LUBBOCK, TX (KCBD) - The economy and public safety clashed at Monday's Lubbock City Council meeting. This, after the Lubbock Professional Police Association proposed an increase in pay, saying it would make the Hub City more attractive to new recruits.
In a 6 to 1 vote the Lubbock City Council tabled the issue of a pay increase for the Lubbock Police Department pushing it to next month. Officers were disappointed in the council's decision.
That was not the decision members of the LPPA wanted to hear. As soon as the vote was over 130 officers left city hall very disappointed. "We're very disappointed. We're tax payers here too and for them to table this - we're not very happy," says LPPA President Lane McClanahan.
The proposal to increase pay works like this; the department is authorized to have 422 officers and currently they have 362. That leaves nearly 60 vacancies and the association says dozens of those positions have been vacant for years. The proposal includes lowering the number of officers to 390 which would still allow them to hire 28 new officers all the while keeping the current budget for police salaries the same. The city would still fund 422 positions but would only have 390 officers and the additional money would be used to provide raises.
"You praise them and then you slap them in the face," said Councilwoman Linda DeLeon, the lone vote to not table the issue. "You want lives to be safe? They've always bragged when campaigning for public safety but by the vote they took today I don't think so," adds DeLeon.
But Mayor Tom Martin says there are still details to work out. "They want a pay raise and a substantial one. We have a lot of things to look at especially with the current downturn in the national and state economy," says Martin.
LPPA says it takes money to recruit and retain officers and remain competitive. "They are looking at top dollar and that's where they are going and we want top recruits - but they are going elsewhere for the top dollar and we have a problem," says Detective Brandon Price.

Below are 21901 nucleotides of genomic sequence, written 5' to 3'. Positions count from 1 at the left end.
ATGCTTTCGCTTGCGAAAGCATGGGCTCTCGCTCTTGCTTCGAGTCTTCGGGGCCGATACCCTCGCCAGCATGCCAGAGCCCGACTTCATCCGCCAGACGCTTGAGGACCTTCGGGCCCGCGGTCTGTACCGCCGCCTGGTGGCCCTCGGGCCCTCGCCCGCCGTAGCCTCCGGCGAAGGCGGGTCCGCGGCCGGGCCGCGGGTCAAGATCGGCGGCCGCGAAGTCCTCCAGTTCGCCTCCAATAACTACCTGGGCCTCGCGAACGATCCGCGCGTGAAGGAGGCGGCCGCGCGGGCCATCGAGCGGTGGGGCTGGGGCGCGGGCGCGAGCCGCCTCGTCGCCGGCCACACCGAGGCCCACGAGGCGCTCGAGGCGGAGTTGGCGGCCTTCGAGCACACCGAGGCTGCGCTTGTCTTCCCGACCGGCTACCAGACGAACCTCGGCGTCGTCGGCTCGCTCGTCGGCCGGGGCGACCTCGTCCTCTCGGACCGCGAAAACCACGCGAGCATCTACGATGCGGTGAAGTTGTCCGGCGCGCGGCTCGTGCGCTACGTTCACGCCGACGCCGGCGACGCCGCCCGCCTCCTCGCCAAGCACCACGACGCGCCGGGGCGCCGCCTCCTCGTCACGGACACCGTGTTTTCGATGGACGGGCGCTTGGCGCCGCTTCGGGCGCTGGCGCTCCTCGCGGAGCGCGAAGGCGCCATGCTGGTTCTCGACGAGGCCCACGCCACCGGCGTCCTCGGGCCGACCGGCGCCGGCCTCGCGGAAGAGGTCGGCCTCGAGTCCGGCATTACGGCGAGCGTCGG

It's a problem they say they want to get ahead of. LPD anticipates 100 officers to retire by 2014 and says it takes nearly two years to move a new recruit from the academy to the streets. "Our man power is being stretched so thin. It's a safety issue for citizens and officers working the streets," says McClanahan.
Mayor Martin disagrees and doesn't believe this is a public safety issue. He says he hopes to sit down with the department and discuss the numbers in private. LPPA says they will be back for the May 14th council meeting.
Councilwoman Linda DeLeon was the only council member to vote to make a decision Monday. "I understand a spreadsheet was put together and presented by John Leonard many officers believe this is a personal vendetta because his incident didn't go the way he wanted and has personal feelings to grind against the Department," says DeLeon.
The incident DeLeon refered to happened December 24th when Councilman Leonard was injured in a fight with three men outside his Southwest Lubbock apartment. No charges were ever filed. This is what Councilman Leonard had to say about Deleon's accusation.
"I'm not surprised. Unfortunately, I'm a City Council man representing District 5 and representing an entire city with my votes and need to do whats best for the city and citizens," says Leonard.
Nearly 130 officers were present for the vote and representatives of the Lubbock Professional Police Association say they are very disappointed with the decision and plan on attending the next meeting which will be May 14th.
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